ATHENS – At about 3 p.m. on Monday, Georgia football players will get on buses and make the short ride to their temporary practice fields. There they will hold their first practice of an intriguing preseason.
Nick Chubb will be on that bus, and he will practice. So will Jacob Eason and the veteran quarterbacks he’s hoping to replace. Kirby Smart will go by bus or car, but either way will carry the expectations of a fan base aching for a championship.
There will be five weeks to prepare for the season opener, against North Carolina in the Georgia Dome. It’s expected that the first two weeks of practice will be about internal competition and evaluation. Then there will be two scrimmages, followed by depth chart decisions, a practice game, wrapped up by full-gear gameplanning for the Tar Heels.
Georgia enters all this with more than a few unresolved matters. Here are the biggest:
Well, obviously. The fan favorite is clearly Eason, but incumbent Greyson Lambert and Brice Ramsey, last year’s top backup, will actually take most of the first-team reps to begin camp, according to Smart.
Still, most around the program still expect it to come down to Lambert and Eason. Smart was asked about the process and timing of making a decision.
“I’d like to say the week of (the opener), but it may change,” Smart said. “We’re not going to sit down and put anything in concrete about this is what we’re doing a month out, 30 days out. Obviously when we get to the week of the game we would like to know who that is, and we would like for the reps to be balanced that way. But to say that is unjust because I don’t know what’s going to happen between now and then.”
2. CHUBB AND MICHEL’S AVAILABILITY
Chubb will have no limitations when practice begins, but the team won’t be hitting hard right away, so the real test will come later. Smart may say Monday whether Chubb will test his surgically-repaired knee in the first or second scrimmage. Barring a setback, the junior looks on track to play against North Carolina.
And he may even start, if Michel’s broken left arm prevents him from playing, as it appears it will.
So the main tailback question could end up being who’s next on the depth chart: Senior Brendan Douglas, experienced but not spectacular? Freshman Elijah Holyfield, talented but green? Or redshirt freshman Tae Crowder or converted receiver Shaquery Wilson?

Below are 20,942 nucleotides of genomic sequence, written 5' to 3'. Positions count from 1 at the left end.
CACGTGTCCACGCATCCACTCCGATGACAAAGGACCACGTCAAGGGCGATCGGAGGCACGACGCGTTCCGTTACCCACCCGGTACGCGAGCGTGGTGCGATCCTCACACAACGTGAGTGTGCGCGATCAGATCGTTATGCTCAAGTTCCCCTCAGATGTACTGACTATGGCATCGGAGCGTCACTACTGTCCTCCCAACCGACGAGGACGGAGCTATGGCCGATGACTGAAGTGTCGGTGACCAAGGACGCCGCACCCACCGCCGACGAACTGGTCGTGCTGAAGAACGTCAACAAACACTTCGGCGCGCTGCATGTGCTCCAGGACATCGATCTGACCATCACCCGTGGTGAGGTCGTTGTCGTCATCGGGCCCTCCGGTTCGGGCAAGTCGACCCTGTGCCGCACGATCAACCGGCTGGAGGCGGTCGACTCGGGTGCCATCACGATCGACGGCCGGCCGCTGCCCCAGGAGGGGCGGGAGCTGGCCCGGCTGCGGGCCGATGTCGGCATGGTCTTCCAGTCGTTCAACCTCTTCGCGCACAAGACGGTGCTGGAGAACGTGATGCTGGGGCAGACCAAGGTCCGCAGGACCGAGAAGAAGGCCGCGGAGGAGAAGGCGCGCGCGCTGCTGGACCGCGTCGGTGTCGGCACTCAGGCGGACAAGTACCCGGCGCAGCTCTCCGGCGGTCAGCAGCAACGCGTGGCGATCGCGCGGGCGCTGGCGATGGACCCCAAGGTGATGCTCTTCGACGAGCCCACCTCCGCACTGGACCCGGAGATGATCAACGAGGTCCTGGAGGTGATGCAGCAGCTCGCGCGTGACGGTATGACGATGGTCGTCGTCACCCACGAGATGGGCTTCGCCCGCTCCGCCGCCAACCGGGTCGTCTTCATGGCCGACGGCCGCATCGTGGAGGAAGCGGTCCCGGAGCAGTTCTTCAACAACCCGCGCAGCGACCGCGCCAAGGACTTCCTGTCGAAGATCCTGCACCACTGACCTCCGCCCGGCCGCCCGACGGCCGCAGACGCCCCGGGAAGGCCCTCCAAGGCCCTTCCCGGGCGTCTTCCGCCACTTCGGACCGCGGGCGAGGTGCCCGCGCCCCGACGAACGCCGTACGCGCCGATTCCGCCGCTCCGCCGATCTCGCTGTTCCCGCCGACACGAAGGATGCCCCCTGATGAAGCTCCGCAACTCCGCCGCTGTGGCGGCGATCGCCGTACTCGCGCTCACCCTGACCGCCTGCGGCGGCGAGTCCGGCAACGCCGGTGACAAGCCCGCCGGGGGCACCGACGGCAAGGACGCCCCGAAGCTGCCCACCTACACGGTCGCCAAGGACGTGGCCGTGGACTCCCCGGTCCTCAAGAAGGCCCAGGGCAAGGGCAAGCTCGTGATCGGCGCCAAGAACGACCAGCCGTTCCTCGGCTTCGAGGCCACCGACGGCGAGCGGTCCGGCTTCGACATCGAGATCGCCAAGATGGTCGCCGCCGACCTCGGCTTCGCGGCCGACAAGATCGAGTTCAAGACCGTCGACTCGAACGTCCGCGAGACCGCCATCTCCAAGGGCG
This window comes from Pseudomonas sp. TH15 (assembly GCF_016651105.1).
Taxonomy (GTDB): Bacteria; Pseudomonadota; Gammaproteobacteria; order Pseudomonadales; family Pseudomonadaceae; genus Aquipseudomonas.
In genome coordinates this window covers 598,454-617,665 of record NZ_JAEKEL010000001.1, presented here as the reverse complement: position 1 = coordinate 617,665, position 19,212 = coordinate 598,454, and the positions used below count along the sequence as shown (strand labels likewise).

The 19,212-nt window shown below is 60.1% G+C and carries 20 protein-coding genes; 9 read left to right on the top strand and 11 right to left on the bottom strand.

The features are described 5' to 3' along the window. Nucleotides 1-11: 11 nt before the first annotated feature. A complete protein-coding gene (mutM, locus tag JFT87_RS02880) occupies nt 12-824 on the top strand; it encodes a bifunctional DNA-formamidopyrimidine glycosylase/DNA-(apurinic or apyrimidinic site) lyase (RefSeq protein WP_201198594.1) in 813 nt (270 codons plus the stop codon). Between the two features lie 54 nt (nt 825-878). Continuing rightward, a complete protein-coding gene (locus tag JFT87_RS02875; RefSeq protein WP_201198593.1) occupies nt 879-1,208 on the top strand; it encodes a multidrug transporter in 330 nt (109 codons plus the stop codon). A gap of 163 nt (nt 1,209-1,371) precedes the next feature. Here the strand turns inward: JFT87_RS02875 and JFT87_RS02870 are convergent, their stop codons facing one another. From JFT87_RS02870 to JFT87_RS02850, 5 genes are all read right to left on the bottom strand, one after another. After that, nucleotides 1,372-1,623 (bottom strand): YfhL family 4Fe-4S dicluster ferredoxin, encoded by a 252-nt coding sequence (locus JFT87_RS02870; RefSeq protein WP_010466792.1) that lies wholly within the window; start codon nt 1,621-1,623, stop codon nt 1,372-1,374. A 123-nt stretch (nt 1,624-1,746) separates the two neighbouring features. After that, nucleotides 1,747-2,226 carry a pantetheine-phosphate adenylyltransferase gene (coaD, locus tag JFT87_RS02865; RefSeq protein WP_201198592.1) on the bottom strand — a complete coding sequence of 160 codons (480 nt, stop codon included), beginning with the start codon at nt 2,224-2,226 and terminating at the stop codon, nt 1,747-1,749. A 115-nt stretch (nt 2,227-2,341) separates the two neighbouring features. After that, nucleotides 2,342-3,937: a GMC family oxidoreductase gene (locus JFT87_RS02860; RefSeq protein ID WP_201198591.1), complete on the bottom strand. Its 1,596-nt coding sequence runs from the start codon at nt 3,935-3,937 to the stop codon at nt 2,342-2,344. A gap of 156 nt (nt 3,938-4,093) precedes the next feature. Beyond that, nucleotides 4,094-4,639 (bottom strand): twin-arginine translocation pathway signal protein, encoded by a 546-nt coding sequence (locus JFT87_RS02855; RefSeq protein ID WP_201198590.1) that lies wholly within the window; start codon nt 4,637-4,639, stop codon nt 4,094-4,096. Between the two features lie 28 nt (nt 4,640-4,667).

After four-year terms by Blair Walsh and Marshall Morgan, Georgia will turn field goals and extra points over to a walk-on. It’s just uncertain who it will be.
Redshirt freshman Rodrigo Blankenship and sophomore William Ham have been competing since the beginning of spring. True freshman Mitchell Wasson joined the team this summer.
4. OFFENSIVE LINE
Who comprises the starting five seems to be the easy part. Where each plays is more of a mystery.
Senior Brandon Kublanow will be at center. That’s the only sure thing. The rest may depend on how Tyler Catalina, the graduate transfer from Rhode Island. If he is good enough to lock down left tackle, then junior Isaiah Wynn likely switches to left guard, with senior Greg Pyke at right tackle and Dyshon Sims at right guard.
But if Catalina is at right tackle, then it will put Wynn at left tackle, Sims at left guard, and Pyke at right guard.
And that’s all assuming Catalina earns the starting spot.
5. DEFENSIVE LINE
Sophomore Trent Thompson is a definite starter at defensive tackle, and junior John Atkins likely plays a lot at nose. After that, it’s an open question, especially with defensive end Jonathan Ledbetter suspended at least two games, possibly more.
Three more members of last year’s signing class – DaQuan Hawkins, Michael Barnett and Justin Young – figure to be in the rotation. So would freshman Julian Rochester, but he may have a suspension coming for his BB gun-related arrest in the spring.
The wild card in all this: Whether outside linebackers Lorenzo Carter or Davin Bellamy, or both, move down for snaps on the line.